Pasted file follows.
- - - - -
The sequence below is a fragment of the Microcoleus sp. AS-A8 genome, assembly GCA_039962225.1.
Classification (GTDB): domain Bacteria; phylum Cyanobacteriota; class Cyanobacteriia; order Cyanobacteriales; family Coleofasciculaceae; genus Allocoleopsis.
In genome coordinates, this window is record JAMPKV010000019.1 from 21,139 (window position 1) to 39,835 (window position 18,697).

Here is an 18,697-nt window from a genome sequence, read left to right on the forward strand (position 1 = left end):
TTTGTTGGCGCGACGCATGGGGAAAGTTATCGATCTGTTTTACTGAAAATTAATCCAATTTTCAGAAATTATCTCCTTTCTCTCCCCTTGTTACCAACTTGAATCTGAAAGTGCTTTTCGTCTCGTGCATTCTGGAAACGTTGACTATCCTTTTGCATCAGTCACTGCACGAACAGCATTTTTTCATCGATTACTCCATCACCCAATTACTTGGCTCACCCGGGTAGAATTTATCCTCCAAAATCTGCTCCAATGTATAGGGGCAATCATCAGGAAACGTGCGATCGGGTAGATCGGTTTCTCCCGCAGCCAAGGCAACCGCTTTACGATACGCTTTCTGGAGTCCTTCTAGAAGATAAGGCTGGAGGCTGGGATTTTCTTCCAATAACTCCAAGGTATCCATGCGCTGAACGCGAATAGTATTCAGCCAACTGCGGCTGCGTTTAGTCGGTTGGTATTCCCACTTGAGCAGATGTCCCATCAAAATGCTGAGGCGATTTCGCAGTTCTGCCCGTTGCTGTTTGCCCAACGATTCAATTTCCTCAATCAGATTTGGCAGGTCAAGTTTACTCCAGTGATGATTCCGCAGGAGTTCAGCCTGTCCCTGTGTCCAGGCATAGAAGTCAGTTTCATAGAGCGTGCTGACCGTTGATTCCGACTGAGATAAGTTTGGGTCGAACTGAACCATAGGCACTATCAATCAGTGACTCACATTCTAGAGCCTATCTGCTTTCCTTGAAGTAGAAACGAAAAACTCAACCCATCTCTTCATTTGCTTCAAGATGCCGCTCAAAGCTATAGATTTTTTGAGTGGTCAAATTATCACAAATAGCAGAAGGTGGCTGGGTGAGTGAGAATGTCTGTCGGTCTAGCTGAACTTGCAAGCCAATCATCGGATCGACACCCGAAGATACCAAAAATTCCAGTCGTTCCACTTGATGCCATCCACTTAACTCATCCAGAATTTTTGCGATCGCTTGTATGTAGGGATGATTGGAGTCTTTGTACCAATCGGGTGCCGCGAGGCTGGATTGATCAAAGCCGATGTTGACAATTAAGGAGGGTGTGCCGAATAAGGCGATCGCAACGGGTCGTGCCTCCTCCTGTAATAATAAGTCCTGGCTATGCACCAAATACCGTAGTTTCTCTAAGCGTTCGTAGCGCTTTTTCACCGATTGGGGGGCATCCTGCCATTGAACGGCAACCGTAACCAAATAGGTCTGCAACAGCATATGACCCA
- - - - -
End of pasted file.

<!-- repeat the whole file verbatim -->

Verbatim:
The sequence below is a fragment of the Microcoleus sp. AS-A8 genome, assembly GCA_039962225.1.
Classification (GTDB): domain Bacteria; phylum Cyanobacteriota; class Cyanobacteriia; order Cyanobacteriales; family Coleofasciculaceae; genus Allocoleopsis.
In genome coordinates, this window is record JAMPKV010000019.1 from 21,139 (window position 1) to 39,835 (window position 18,697).

Here is an 18,697-nt window from a genome sequence, read left to right on the forward strand (position 1 = left end):
TTTGTTGGCGCGACGCATGGGGAAAGTTATCGATCTGTTTTACTGAAAATTAATCCAATTTTCAGAAATTATCTCCTTTCTCTCCCCTTGTTACCAACTTGAATCTGAAAGTGCTTTTCGTCTCGTGCATTCTGGAAACGTTGACTATCCTTTTGCATCAGTCACTGCACGAACAGCATTTTTTCATCGATTACTCCATCACCCAATTACTTGGCTCACCCGGGTAGAATTTATCCTCCAAAATCTGCTCCAATGTATAGGGGCAATCATCAGGAAACGTGCGATCGGGTAGATCGGTTTCTCCCGCAGCCAAGGCAACCGCTTTACGATACGCTTTCTGGAGTCCTTCTAGAAGATAAGGCTGGAGGCTGGGATTTTCTTCCAATAACTCCAAGGTATCCATGCGCTGAACGCGAATAGTATTCAGCCAACTGCGGCTGCGTTTAGTCGGTTGGTATTCCCACTTGAGCAGATGTCCCATCAAAATGCTGAGGCGATTTCGCAGTTCTGCCCGTTGCTGTTTGCCCAACGATTCAATTTCCTCAATCAGATTTGGCAGGTCAAGTTTACTCCAGTGATGATTCCGCAGGAGTTCAGCCTGTCCCTGTGTCCAGGCATAGAAGTCAGTTTCATAGAGCGTGCTGACCGTTGATTCCGACTGAGATAAGTTTGGGTCGAACTGAACCATAGGCACTATCAATCAGTGACTCACATTCTAGAGCCTATCTGCTTTCCTTGAAGTAGAAACGAAAAACTCAACCCATCTCTTCATTTGCTTCAAGATGCCGCTCAAAGCTATAGATTTTTTGAGTGGTCAAATTATCACAAATAGCAGAAGGTGGCTGGGTGAGTGAGAATGTCTGTCGGTCTAGCTGAACTTGCAAGCCAATCATCGGATCGACACCCGAAGATACCAAAAATTCCAGTCGTTCCACTTGATGCCATCCACTTAACTCATCCAGAATTTTTGCGATCGCTTGTATGTAGGGATGATTGGAGTCTTTGTACCAATCGGGTGCCGCGAGGCTGGATTGATCAAAGCCGATGTTGACAATTAAGGAGGGTGTGCCGAATAAGGCGATCGCAACGGGTCGTGCCTCCTCCTGTAATAATAAGTCCTGGCTATGCACCAAATACCGTAGTTTCTCTAAGCGTTCGTAGCGCTTTTTCACCGATTGGGGGGCATCCTGCCATTGAACGGCAACCGTAACCAAATAGGTCTGCAACAGCATATGACCCA